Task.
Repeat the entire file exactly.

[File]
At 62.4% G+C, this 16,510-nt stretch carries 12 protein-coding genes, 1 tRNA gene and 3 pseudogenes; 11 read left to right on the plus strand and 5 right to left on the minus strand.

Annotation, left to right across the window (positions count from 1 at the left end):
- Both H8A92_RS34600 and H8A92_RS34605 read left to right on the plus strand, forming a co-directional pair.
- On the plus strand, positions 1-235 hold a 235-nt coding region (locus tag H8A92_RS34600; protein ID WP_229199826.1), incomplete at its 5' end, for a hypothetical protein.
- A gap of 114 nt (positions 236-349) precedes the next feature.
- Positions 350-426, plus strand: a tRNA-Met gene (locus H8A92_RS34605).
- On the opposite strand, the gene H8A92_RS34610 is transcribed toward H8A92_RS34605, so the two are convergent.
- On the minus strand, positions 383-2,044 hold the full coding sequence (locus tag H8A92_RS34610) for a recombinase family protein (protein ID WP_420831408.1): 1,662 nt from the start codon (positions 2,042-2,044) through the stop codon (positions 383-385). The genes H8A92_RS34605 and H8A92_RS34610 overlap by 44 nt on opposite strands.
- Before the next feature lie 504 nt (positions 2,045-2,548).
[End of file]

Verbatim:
At 62.4% G+C, this 16,510-nt stretch carries 12 protein-coding genes, 1 tRNA gene and 3 pseudogenes; 11 read left to right on the plus strand and 5 right to left on the minus strand.

Annotation, left to right across the window (positions count from 1 at the left end):
- Both H8A92_RS34600 and H8A92_RS34605 read left to right on the plus strand, forming a co-directional pair.
- On the plus strand, positions 1-235 hold a 235-nt coding region (locus tag H8A92_RS34600; protein ID WP_229199826.1), incomplete at its 5' end, for a hypothetical protein.
- A gap of 114 nt (positions 236-349) precedes the next feature.
- Positions 350-426, plus strand: a tRNA-Met gene (locus H8A92_RS34605).
- On the opposite strand, the gene H8A92_RS34610 is transcribed toward H8A92_RS34605, so the two are convergent.
- On the minus strand, positions 383-2,044 hold the full coding sequence (locus tag H8A92_RS34610) for a recombinase family protein (protein ID WP_420831408.1): 1,662 nt from the start codon (positions 2,042-2,044) through the stop codon (positions 383-385). The genes H8A92_RS34605 and H8A92_RS34610 overlap by 44 nt on opposite strands.
- Before the next feature lie 504 nt (positions 2,045-2,548).